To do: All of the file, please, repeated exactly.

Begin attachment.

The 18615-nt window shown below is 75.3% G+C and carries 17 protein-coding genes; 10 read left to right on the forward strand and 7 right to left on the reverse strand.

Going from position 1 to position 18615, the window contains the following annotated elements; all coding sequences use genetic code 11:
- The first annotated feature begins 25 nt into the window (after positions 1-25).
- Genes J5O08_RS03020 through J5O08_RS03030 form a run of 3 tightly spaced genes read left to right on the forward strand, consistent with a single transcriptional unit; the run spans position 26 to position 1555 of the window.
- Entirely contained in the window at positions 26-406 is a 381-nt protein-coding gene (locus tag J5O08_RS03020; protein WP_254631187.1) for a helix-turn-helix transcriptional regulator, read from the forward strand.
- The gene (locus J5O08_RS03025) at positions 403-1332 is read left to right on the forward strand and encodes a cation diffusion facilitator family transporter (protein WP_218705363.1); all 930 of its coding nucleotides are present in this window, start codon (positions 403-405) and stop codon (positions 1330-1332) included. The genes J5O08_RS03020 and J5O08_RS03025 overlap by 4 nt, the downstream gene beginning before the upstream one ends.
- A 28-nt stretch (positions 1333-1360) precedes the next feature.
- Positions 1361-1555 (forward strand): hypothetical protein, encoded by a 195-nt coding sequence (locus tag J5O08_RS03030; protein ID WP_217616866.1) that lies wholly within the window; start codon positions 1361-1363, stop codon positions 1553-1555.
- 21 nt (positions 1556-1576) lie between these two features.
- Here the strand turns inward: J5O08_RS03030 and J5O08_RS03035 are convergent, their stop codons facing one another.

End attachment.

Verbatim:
The 18615-nt window shown below is 75.3% G+C and carries 17 protein-coding genes; 10 read left to right on the forward strand and 7 right to left on the reverse strand.

Going from position 1 to position 18615, the window contains the following annotated elements; all coding sequences use genetic code 11:
- The first annotated feature begins 25 nt into the window (after positions 1-25).
- Genes J5O08_RS03020 through J5O08_RS03030 form a run of 3 tightly spaced genes read left to right on the forward strand, consistent with a single transcriptional unit; the run spans position 26 to position 1555 of the window.
- Entirely contained in the window at positions 26-406 is a 381-nt protein-coding gene (locus tag J5O08_RS03020; protein WP_254631187.1) for a helix-turn-helix transcriptional regulator, read from the forward strand.
- The gene (locus J5O08_RS03025) at positions 403-1332 is read left to right on the forward strand and encodes a cation diffusion facilitator family transporter (protein WP_218705363.1); all 930 of its coding nucleotides are present in this window, start codon (positions 403-405) and stop codon (positions 1330-1332) included. The genes J5O08_RS03020 and J5O08_RS03025 overlap by 4 nt, the downstream gene beginning before the upstream one ends.
- A 28-nt stretch (positions 1333-1360) precedes the next feature.
- Positions 1361-1555 (forward strand): hypothetical protein, encoded by a 195-nt coding sequence (locus tag J5O08_RS03030; protein ID WP_217616866.1) that lies wholly within the window; start codon positions 1361-1363, stop codon positions 1553-1555.
- 21 nt (positions 1556-1576) lie between these two features.
- Here the strand turns inward: J5O08_RS03030 and J5O08_RS03035 are convergent, their stop codons facing one another.